TBM drives business outcomes
TBM started with a focus on IT costs and planning for an on-premises, data center-focused world. But IT costing and planning processes have changed with the adoption of pay-as-you-go SaaS, OpEx-fueled IaaS, and a shift away from data centers where most applications were monolithic and static. These changes are now reflected in TBM’s business-focused view of the technology footprint.
Today, you can begin your TBM journey from anywhere in your organization. Chart a path according to your needs with functional teams, dedicated teams, or dedicated offices. Where (and how) you start depends on your practices and operating model and the business outcomes you are aiming for. A company adopting FinOps cares about unit economics. One moving to a product-oriented operating model cares about product TCO. These priorities indicate where you need to start and provide a path to TBM maturity through foundational, advanced, and transformational steps.
The TBM landscape
Organizations use the TBM landscape to connect technology investments to business value. This means translating the things that money is spent on—cloud bills, data center investments, third-party software, and developers—to outcomes the business cares about.
Organize data and think through business objectives
Use the TBM landscape for specific transformation objectives, like the transition from projects to products. Now, TBM reflects how business operations support both project- and product-based practices. Additionally, TBM helps place resource management outcomes into value streams – specific activities that align with business outcomes.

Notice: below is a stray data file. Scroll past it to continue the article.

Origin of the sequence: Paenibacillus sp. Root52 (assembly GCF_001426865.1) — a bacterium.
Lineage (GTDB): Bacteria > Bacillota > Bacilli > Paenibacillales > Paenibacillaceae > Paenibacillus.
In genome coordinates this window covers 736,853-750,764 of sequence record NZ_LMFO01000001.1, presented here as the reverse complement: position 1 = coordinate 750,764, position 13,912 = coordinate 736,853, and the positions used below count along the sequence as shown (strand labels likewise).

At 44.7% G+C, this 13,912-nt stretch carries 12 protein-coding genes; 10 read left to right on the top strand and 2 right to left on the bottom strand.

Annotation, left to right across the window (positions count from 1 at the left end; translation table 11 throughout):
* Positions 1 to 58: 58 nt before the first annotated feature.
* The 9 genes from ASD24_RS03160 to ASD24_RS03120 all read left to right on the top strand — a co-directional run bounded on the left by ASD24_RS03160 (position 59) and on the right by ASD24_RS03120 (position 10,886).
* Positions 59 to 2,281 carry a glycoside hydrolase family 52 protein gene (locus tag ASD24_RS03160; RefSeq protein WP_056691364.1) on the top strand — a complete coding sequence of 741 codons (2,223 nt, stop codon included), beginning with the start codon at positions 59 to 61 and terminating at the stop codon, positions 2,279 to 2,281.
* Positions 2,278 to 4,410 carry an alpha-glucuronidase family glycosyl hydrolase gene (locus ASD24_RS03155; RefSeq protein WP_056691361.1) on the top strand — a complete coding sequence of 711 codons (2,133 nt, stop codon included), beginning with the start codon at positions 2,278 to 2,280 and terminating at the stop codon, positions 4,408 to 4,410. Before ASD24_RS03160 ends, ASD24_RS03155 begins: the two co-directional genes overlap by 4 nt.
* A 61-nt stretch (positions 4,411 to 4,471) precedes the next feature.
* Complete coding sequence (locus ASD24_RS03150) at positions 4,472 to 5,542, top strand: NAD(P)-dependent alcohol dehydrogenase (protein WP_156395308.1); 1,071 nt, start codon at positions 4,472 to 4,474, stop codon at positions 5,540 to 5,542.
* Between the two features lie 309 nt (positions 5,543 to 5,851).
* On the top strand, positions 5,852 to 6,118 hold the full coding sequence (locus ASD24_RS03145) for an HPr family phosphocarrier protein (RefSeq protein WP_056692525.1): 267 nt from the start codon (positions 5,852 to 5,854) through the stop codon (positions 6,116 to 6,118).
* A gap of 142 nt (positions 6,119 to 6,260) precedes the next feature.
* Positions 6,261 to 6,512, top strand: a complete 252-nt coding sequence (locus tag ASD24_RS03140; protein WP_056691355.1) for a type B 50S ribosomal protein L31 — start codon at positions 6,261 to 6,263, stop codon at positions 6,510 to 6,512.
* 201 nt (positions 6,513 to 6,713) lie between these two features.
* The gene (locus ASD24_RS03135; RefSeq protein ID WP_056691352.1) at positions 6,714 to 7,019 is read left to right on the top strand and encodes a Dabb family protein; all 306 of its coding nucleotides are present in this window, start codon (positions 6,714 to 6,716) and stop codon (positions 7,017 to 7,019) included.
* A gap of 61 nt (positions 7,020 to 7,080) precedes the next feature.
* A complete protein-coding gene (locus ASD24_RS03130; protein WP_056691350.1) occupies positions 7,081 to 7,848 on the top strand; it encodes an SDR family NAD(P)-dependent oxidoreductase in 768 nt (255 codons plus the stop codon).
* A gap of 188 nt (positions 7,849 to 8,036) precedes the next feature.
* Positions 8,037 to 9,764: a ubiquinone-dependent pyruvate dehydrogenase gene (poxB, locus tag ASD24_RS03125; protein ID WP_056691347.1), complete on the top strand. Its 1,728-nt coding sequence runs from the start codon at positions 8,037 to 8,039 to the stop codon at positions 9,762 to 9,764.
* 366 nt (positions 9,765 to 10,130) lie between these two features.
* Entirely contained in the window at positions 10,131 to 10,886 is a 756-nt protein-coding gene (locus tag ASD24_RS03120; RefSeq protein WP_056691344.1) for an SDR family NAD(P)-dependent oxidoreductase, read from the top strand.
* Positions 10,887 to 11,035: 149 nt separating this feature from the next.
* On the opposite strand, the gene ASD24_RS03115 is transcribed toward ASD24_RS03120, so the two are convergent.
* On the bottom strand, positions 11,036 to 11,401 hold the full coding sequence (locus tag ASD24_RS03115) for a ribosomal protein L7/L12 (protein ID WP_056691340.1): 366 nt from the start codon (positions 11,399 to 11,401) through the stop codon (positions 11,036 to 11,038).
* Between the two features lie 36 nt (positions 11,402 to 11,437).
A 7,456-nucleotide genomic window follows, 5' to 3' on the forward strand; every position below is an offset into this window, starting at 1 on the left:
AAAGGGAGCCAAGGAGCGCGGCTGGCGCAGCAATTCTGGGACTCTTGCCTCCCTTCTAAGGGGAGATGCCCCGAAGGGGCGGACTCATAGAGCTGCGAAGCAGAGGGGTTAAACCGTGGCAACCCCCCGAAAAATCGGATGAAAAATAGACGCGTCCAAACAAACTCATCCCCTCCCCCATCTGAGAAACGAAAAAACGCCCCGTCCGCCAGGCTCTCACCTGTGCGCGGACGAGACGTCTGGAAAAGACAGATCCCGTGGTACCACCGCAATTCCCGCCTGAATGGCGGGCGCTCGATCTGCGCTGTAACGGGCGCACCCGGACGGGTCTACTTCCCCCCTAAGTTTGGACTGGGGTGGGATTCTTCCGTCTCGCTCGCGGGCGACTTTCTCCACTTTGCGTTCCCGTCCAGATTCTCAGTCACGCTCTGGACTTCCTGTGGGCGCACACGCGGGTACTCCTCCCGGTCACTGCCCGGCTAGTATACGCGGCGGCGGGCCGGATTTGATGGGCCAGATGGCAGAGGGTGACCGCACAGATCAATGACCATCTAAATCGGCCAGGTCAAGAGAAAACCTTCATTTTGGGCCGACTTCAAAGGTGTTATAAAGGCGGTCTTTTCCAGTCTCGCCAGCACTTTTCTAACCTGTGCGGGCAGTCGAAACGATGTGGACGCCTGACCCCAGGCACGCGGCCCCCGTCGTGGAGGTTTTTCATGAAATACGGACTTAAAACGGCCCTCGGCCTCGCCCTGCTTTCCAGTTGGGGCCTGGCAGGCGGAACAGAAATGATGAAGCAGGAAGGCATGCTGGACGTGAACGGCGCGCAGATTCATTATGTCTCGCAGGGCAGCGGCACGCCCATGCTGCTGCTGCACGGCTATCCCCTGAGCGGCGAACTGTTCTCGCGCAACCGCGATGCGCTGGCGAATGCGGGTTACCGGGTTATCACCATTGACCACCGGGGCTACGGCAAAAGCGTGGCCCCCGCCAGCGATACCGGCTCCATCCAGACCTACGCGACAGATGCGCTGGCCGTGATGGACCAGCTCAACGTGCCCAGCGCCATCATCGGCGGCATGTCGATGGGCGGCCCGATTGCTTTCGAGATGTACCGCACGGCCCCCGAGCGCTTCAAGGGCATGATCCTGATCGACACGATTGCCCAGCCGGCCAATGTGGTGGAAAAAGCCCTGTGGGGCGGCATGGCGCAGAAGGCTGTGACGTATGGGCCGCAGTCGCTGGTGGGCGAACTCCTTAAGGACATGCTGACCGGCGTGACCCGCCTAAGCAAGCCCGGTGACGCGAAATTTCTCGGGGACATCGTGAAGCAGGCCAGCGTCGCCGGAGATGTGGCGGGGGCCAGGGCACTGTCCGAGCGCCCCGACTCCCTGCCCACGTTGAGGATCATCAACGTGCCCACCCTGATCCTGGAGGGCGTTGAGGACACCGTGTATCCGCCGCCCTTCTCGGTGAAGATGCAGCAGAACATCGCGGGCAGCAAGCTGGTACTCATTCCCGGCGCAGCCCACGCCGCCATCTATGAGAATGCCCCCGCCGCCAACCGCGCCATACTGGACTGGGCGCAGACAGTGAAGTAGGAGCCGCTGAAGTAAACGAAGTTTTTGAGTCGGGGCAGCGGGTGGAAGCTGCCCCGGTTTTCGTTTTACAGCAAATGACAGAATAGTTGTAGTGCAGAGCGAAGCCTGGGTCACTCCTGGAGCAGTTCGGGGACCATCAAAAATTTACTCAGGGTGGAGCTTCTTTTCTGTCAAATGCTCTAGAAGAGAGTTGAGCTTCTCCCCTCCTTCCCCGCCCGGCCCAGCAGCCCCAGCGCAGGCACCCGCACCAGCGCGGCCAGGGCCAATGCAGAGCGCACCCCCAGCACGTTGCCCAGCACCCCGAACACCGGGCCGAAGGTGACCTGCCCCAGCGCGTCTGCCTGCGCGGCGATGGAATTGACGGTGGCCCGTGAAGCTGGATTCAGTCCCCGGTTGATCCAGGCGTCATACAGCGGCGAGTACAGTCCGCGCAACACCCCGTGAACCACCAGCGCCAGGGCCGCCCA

The TBM landscape helps organizations trying to accelerate their cloud journey, providing a way to map a plan and measure the outcomes of cloud migration. Today, TBM includes different practices for managing cloud spend and a range of methods to measure the business impact of cloud, including objectives and key results (OKRs), key performance indicators (KPIs), and profit and loss (P&L).
TBM is not a static discipline
TBM is not something “done” a few times a year. It is a practice that organizations should adopt and leverage throughout a business operation lifecycle to help with strategic planning and ideation, demand and capacity management, financial planning, and delivery and value management. TBM brings visibility and data to each stage to help inform decisions. And it is this cycle that is accelerating today, driving the need for accurate information that is available at the speed of business.
The 10th anniversary of the TBM Council is an opportunity to look back at what our community of TBM practitioners have achieved, as well as look forward to the ongoing evolution this community will lead in the TBM discipline. When we gather each year at the TBM Council Board of Directors Invitational, the future-facing orientation of TBM is always discussed and strategized, and the work we’ve done to capture the changes in cloud and product-led development is the next evolution. I’m beyond proud of where the last 10 years has taken us, and I look forward to where the TBM Council will develop this TBM journey in the next decade.
I encourage you to add your own voice by joining the TBM Council and getting involved in our community activities, our education courses, our strategy communities, and other collaboration events we have throughout the year, including in November at TBM Conference 2022.